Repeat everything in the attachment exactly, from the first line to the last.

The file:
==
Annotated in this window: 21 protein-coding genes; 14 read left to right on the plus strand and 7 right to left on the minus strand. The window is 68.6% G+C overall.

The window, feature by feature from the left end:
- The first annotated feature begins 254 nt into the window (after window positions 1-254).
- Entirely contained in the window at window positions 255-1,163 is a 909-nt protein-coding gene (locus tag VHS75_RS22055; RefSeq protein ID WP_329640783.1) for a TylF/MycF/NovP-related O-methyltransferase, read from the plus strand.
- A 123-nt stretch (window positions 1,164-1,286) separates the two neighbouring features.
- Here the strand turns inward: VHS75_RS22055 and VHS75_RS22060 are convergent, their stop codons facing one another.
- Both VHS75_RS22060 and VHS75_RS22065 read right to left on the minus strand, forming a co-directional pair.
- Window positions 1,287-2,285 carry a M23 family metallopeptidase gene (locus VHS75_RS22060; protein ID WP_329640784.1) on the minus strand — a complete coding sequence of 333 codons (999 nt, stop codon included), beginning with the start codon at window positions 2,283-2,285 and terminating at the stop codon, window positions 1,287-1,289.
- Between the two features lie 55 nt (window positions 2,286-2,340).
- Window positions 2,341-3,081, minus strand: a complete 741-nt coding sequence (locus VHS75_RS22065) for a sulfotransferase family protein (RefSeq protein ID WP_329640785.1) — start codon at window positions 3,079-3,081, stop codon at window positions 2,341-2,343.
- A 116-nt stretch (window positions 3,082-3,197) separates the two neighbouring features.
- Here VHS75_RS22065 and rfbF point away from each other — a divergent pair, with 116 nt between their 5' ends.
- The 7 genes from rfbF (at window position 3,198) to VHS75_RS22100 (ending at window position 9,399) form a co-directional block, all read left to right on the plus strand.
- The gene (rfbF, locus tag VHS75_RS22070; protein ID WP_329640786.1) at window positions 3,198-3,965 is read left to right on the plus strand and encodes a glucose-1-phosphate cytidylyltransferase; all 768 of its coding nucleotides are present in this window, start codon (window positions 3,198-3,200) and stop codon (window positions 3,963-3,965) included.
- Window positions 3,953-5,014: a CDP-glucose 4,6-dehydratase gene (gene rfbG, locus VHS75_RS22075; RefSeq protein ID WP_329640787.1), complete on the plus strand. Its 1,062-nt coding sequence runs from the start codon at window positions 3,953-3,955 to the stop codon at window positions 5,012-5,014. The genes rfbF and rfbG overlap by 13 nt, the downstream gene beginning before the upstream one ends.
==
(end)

Annotated in this window: 21 protein-coding genes; 14 read left to right on the plus strand and 7 right to left on the minus strand. The window is 68.6% G+C overall.

The window, feature by feature from the left end:
- The first annotated feature begins 254 nt into the window (after window positions 1-254).
- Entirely contained in the window at window positions 255-1,163 is a 909-nt protein-coding gene (locus tag VHS75_RS22055; RefSeq protein ID WP_329640783.1) for a TylF/MycF/NovP-related O-methyltransferase, read from the plus strand.
- A 123-nt stretch (window positions 1,164-1,286) separates the two neighbouring features.
- Here the strand turns inward: VHS75_RS22055 and VHS75_RS22060 are convergent, their stop codons facing one another.
- Both VHS75_RS22060 and VHS75_RS22065 read right to left on the minus strand, forming a co-directional pair.
- Window positions 1,287-2,285 carry a M23 family metallopeptidase gene (locus VHS75_RS22060; protein ID WP_329640784.1) on the minus strand — a complete coding sequence of 333 codons (999 nt, stop codon included), beginning with the start codon at window positions 2,283-2,285 and terminating at the stop codon, window positions 1,287-1,289.
- Between the two features lie 55 nt (window positions 2,286-2,340).
- Window positions 2,341-3,081, minus strand: a complete 741-nt coding sequence (locus VHS75_RS22065) for a sulfotransferase family protein (RefSeq protein ID WP_329640785.1) — start codon at window positions 3,079-3,081, stop codon at window positions 2,341-2,343.
- A 116-nt stretch (window positions 3,082-3,197) separates the two neighbouring features.
- Here VHS75_RS22065 and rfbF point away from each other — a divergent pair, with 116 nt between their 5' ends.
- The 7 genes from rfbF (at window position 3,198) to VHS75_RS22100 (ending at window position 9,399) form a co-directional block, all read left to right on the plus strand.
- The gene (rfbF, locus tag VHS75_RS22070; protein ID WP_329640786.1) at window positions 3,198-3,965 is read left to right on the plus strand and encodes a glucose-1-phosphate cytidylyltransferase; all 768 of its coding nucleotides are present in this window, start codon (window positions 3,198-3,200) and stop codon (window positions 3,963-3,965) included.
- Window positions 3,953-5,014: a CDP-glucose 4,6-dehydratase gene (gene rfbG, locus VHS75_RS22075; RefSeq protein ID WP_329640787.1), complete on the plus strand. Its 1,062-nt coding sequence runs from the start codon at window positions 3,953-3,955 to the stop codon at window positions 5,012-5,014. The genes rfbF and rfbG overlap by 13 nt, the downstream gene beginning before the upstream one ends.